Friday, 23 October 2015

Punk vs Electronic? Punk & Electronic


As much as I really love to talk about punk rock music, I also enjoy a conversation about any genre of music. This was always a highlight for me every Sunday at work with my friend Jordan. Jordan is a big fan of electronic music and travels all over the world to see his favourite DJs. We would often spend big portions of our shifts talking about the gigs we've been to recently (in between our massive Game Of Thrones talks and occasionally doing some work) and it always struck me as kind of interesting how similar the two genres are at their roots. 


The first and most obvious similarity is just how many different sub-genres fall into the musical categories of punk and electronic music. In punk we have punk rock, pop punk, street punk, ska punk, melodic punk, folk punk, Celtic punk, oi and hardcore punk. In electronic music you have house, electro, jungle, drum and bass, techo, trance, and deep house. To me all of those different genres sound exactly the same but I'm sure Jordan would say the same about punk music. I don't know of any other genres of music that have such a broad spectrum of different styles, I think this says a lot about the talent of the musicians, DJs and producers who are making the music. My experience of both genres is that the people making the music's talent is horribly overlooked and in managing to create music that can really move and inspire people in ways that no other genre of music can. 

Another big similarity is the DIY culture that really helps both scenes thrive. In punk music I know for a fact that there are people all over the UK who are putting on small club shows for bands from all over the world. Many of these promoters are either in bands themselves or have friends in bands who they are trying to help out. Bands will do show swaps with each other, if band A put on a show and band B who come from the other side of the country then band B will put on a show with band A on the bill in return. Most bands either put out their music themselves or with help from small independent record labels. Thanks to websites like Bandcamp and Big Cartel it has become much easier to share and distribute your music without having to go through the mainstream which has helped punk music keep its organic DIY spirit. I also know from talking to Jordan that the majority of electronic artists also put out their music independently through labels such as Anjunabeats, Doorn Records, Armada and Drum Code. I know that these labels also put on big, big shows all over the world to an incredibly loyal cult of fans.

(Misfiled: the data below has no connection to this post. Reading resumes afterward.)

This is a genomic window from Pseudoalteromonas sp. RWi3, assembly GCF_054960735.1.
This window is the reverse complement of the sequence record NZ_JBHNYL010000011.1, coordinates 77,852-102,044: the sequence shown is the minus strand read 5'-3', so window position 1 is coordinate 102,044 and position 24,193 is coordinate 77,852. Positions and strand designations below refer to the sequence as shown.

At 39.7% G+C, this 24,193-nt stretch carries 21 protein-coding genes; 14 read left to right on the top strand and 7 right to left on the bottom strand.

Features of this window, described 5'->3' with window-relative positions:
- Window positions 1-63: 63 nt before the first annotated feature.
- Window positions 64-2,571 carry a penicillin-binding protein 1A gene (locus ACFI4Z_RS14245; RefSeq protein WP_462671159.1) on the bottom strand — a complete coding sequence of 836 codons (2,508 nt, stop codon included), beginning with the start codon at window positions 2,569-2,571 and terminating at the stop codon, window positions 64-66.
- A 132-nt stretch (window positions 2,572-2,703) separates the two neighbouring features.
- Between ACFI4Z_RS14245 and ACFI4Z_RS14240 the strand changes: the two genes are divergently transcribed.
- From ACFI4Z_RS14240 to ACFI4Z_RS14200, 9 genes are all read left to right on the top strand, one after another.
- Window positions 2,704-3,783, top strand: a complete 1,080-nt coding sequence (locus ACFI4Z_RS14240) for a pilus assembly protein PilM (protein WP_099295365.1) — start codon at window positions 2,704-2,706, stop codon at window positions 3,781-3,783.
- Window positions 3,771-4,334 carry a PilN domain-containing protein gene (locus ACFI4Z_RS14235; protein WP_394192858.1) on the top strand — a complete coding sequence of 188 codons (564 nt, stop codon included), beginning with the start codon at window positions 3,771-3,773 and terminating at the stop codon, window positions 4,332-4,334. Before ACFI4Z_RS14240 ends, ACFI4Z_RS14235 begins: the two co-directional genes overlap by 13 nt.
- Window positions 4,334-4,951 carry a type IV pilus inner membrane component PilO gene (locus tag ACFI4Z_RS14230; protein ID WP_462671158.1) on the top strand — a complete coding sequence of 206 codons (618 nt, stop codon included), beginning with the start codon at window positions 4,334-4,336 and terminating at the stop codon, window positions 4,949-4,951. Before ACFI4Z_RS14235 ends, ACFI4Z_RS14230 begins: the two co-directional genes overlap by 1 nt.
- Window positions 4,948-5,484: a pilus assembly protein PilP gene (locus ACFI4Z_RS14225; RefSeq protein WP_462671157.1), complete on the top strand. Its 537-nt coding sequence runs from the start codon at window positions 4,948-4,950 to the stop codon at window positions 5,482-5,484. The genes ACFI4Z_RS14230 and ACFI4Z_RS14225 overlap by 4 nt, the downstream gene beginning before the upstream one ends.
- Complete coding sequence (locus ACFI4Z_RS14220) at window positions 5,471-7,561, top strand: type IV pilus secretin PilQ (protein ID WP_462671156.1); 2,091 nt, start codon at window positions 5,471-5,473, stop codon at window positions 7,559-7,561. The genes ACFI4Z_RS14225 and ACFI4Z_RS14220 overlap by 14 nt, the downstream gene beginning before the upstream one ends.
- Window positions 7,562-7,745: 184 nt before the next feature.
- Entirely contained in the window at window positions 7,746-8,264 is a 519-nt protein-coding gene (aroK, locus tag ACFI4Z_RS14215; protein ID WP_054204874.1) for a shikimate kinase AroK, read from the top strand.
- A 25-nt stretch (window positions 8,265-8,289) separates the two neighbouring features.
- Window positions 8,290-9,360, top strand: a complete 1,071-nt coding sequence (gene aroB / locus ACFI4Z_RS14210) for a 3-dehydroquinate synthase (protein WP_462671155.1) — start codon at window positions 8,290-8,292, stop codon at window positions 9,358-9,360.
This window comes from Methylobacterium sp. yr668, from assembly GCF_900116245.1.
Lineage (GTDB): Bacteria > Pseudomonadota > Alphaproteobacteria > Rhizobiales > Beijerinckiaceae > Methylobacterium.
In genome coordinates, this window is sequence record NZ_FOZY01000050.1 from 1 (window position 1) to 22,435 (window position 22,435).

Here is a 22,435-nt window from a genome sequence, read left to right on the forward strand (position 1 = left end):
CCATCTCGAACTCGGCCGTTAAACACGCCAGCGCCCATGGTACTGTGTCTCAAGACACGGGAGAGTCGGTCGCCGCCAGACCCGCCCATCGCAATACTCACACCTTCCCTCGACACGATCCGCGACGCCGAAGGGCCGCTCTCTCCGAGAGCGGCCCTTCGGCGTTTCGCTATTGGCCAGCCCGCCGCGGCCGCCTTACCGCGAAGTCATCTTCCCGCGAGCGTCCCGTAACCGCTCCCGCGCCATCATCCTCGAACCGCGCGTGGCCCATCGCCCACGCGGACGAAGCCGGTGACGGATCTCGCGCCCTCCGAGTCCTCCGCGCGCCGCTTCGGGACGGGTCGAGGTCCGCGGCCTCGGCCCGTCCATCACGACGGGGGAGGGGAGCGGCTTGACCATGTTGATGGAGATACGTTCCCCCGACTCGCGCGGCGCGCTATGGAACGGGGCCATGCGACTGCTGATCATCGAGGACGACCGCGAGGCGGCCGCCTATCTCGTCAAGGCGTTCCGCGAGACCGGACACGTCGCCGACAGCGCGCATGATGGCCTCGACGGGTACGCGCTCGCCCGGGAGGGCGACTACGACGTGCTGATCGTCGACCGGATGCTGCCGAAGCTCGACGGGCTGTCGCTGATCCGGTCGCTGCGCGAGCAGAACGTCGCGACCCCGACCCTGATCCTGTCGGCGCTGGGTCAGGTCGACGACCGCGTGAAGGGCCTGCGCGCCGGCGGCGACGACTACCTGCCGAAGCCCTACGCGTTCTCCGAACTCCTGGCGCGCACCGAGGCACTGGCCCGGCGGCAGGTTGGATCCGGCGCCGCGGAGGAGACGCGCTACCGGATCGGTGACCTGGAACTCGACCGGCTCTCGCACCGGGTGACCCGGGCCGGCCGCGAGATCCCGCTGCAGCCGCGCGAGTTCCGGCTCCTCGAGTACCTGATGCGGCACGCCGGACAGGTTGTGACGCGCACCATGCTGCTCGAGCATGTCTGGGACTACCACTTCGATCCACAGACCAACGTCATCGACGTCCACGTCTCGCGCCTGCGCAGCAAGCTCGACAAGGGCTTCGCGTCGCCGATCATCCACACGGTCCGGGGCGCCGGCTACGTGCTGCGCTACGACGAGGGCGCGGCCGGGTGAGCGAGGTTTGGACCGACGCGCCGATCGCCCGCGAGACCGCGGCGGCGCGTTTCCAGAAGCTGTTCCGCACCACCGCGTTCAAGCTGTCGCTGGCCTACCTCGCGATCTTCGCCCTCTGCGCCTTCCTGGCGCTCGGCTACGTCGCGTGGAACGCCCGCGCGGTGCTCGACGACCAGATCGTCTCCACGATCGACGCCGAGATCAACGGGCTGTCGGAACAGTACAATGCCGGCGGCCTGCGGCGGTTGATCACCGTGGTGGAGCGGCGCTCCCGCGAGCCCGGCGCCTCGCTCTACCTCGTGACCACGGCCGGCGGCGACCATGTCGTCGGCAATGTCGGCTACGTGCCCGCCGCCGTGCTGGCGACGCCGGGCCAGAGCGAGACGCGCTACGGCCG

The biggest similarity between the two genres is the community spirit that connects the fans. You go to a punk gig and you are instantly welcomed, it never feels like a cool club. Whether you're hanging out by yourself or with a large group of friends, everyone in the room is always looking out for you. Everyone is willing to become your new best friend and it's always a positive mentality at the shows. If you see someone fall down you help them up, if someone is crowd surfing you do your best to help them and not crush anyone around you. There's a real sense of everyone being in it together and from what I've learnt it's the same in the electronic world. I know from talking to Jordan that he's made some really good friends from all over the world through going to electronic music gigs and festivals. Complete strangers one minute and best friends the next. This happens because of peoples love and passion for the music. Anyone at that gig is there for that exact reason - love. In many other genres I always get the feeling that people go because it's the "cool" place to be rather than because it's something they really love. Punk and electronic fans are the most passionate of fan bases and will continue to follow the bands that they love whether they are in vogue or not. They are die hard.

So there you go, isn't it interesting how two genres that sonically are so different are actually extremely similar.